NEW YORK, NY—It’s 8:30 p.m. and traffic is stopped on the George Washington for no visible reason. Doro Pesch—25-plus year reigning queen of metal and all that is good and right in the world—is scheduled to hit the Blender stage in a half hour and I’m stressing about our ETA. Potential Harlem River Drive shenanigans and the impending doom of not finding parking could surely foil our time sensitive journey. A black Mercedes weaves from lane to lane, his time obviously more valuable than everyone else’s. My husband at the wheel, oh he of little traffic patience, and I, text messaging furiously in hopes that some small mishap would delay showtime, bark an exotic array of expletives simultaneously. Horns are honked, hand gestures are thrown, feelings are hurt. No one likes a cutter.
We eventually make it to the venue, where a line for the following night’s Jay Z show had already begun forming (?). I’m told the band is just two songs in and charge to the front of the stage, shouting “Liiiiiii ruuuuuuuuUUUUUUllle the ruins,” my giddy fan girl excitement likely taking over my every sense of melody. I’m surrounded by equally obsessed Warlock/Doro heads who give me the approving nod and a ceremonial throw of the horns, a signal that I belong. I offer a reciprocating nod, we spout some lyrics together and for the next hour and 45 minutes or so, a temporary family is forged. Though attendance at the German metal maven’s stateside gigs hardly compare to her massive, arena-sized shows overseas—the mid-sized venue was hardly as packed as it could have/should have been—there exists a near-religious camaraderie among Doro crowds, whatever their size. Rare is the mere casual Doro fan.
When the band surges into “Burning The Witches,” a sea of fists pump in unison. A mammoth logoed Doro backdrop hangs in the background as Doro and Co.— longtime bassist/collaborator Nick Douglas, drummer Johnny Dee (Britney Fox), new guitarist Bas Maas (formerly After Forever) and touring keyboardist Harrison Young (who joined the band at the 11th hour when regular keysman Luca Princiotta struggled last minute visa issues)—bang heads with ceremonial urgency. A longtime animal activist, Doro patrols the stage in a fierce black pleather ensemble and studded belts, her long blonde tresses seemingly electric under the pink and blue stage lights. Battle-warrior beautiful with a smile to warm a nation, the vocalist is confident without conceit, emotionally attached to her crowds in an almost maternal way.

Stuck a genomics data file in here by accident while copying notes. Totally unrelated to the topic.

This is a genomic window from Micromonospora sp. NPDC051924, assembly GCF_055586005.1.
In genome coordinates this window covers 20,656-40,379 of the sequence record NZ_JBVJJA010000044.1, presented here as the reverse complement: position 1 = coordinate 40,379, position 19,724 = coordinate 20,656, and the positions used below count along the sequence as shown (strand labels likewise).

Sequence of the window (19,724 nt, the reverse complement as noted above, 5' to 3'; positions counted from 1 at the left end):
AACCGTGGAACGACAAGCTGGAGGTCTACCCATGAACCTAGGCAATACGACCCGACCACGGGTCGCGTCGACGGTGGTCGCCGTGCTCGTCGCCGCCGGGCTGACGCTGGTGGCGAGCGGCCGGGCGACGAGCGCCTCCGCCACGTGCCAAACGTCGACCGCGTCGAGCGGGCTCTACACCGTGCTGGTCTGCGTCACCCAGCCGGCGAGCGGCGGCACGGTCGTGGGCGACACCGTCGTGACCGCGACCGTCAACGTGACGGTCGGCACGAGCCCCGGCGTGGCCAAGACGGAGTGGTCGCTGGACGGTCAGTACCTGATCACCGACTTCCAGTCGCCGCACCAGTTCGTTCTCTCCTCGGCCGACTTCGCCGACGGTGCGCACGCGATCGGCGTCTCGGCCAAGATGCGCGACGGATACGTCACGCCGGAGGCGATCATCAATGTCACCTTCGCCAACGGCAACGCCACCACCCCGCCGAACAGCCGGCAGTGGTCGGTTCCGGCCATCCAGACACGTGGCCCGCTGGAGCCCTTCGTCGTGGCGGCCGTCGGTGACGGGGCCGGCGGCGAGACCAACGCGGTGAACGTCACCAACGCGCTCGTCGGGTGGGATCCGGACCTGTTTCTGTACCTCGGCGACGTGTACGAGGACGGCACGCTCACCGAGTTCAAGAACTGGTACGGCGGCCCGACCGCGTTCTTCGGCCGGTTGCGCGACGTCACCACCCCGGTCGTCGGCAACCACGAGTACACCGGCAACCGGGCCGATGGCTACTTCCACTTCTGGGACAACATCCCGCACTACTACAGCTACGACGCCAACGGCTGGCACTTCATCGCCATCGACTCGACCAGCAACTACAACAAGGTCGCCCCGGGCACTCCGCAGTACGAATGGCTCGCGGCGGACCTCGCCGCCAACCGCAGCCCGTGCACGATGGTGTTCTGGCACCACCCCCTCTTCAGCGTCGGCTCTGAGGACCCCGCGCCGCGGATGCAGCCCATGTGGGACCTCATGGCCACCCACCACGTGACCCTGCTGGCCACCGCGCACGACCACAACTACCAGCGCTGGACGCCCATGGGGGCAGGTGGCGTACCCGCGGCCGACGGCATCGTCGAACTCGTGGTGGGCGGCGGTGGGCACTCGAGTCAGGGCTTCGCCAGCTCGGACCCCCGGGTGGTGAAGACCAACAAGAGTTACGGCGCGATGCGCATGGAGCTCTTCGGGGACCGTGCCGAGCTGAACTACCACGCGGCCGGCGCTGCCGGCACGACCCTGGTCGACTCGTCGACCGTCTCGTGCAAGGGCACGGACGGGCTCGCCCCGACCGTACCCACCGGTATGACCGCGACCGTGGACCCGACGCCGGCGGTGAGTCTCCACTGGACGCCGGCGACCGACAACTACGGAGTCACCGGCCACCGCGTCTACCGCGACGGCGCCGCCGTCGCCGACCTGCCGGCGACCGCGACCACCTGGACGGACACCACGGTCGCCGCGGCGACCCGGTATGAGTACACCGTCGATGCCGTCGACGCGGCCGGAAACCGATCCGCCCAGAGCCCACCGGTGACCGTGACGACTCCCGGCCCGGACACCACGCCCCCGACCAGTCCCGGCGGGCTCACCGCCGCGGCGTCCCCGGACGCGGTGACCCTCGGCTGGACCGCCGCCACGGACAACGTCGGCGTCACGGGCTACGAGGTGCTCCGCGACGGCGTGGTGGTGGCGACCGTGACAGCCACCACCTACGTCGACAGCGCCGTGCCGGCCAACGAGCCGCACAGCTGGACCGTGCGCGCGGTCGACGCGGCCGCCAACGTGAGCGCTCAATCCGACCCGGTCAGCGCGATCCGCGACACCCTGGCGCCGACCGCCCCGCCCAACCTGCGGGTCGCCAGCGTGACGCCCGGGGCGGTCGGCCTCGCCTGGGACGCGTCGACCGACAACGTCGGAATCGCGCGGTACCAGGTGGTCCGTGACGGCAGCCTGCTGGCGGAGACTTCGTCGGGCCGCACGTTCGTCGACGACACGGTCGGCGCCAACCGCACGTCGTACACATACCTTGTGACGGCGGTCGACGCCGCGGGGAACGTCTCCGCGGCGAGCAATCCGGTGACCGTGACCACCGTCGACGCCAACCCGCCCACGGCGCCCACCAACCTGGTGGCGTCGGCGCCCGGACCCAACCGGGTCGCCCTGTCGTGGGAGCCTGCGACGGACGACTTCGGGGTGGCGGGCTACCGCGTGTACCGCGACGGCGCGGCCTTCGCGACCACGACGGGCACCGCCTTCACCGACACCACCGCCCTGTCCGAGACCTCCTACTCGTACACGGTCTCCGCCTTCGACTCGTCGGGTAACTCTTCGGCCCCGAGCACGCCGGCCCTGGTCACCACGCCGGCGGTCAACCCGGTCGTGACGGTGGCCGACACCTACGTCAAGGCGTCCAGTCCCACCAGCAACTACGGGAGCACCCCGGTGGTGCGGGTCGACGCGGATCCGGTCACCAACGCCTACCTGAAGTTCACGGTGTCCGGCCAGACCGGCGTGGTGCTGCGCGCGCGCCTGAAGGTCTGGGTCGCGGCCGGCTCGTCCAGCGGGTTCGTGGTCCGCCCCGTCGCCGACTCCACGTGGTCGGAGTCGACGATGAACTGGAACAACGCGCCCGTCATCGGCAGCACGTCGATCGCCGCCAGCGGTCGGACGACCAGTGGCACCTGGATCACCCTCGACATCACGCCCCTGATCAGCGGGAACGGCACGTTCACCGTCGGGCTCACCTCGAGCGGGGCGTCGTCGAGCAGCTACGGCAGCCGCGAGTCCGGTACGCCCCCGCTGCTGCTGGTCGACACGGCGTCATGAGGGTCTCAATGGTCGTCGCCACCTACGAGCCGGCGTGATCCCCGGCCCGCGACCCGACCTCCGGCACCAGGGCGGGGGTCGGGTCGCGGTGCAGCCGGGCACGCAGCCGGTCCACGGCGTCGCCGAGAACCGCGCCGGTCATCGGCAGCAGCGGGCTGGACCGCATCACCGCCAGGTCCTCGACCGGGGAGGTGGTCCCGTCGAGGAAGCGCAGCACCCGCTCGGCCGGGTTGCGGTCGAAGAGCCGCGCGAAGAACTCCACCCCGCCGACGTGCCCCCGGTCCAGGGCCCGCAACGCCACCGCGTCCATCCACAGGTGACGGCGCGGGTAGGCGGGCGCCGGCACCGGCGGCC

The Warlock theme continues with “True As Steel,” “Fight For Rock” and “Hellbound,” with the nostalgically-titled, rallying cry of “The Night Of The Warlock,” off recently issued full-length, Fear No Evil, thrown in for good measure. While the overall sound would have benefited from a heftier guitar tone, Doro’s thunderous voice and constant crowd and band interaction more than compensates for the thin mix. Much like Lemmy or Dio (or the other metal icons who no longer need both a first and last name to prove they rule), Doro alone commands attention.
A drunk reveler keeps slurring something to me about Johnny Dee’s “big sticks,” during a short but effective drum solo that includes the intro to Kiss’ “I Love It Loud” and leads seamlessly into the triumphant opening riffs of “We Are The Metalheads.” A virtual “We Are The World” of the metal community, the tune was released as the official “anthem” of the prestigious Wacken Open Air Festival in Germany which celebrated its 20th anniversary this year. The band’s rendition of Judas Priest’s “Breaking The Law,” earns significant praise from the Halford faithful while Warlock staple (and historic Doro closer) “All We Are” brings with it the chant of what sounds like a thousand voices, Pesch visibly moved by the proceedings before her.
Two encores included the fan-inspired “You’re My Family,” unexpected (and underrated) power ballad “Love Me In Black” (possibly taking the place of Warlock favorite “Für Immer” which was sadly MIA this night) and back-to-back victory songs: “Fight” and “Celebrate.” The band takes several bows to echoing howls of “Doro! Doro! Doro!” and though the band would have played another hour’s worth of tunes, curfews dictate otherwise. Thank you, Doro for managing to make an otherwise dull Tuesday evening spectacular. On behalf of all the Tri-State area Doro devotees, I salute you.
Photo Credit: Ken Pierce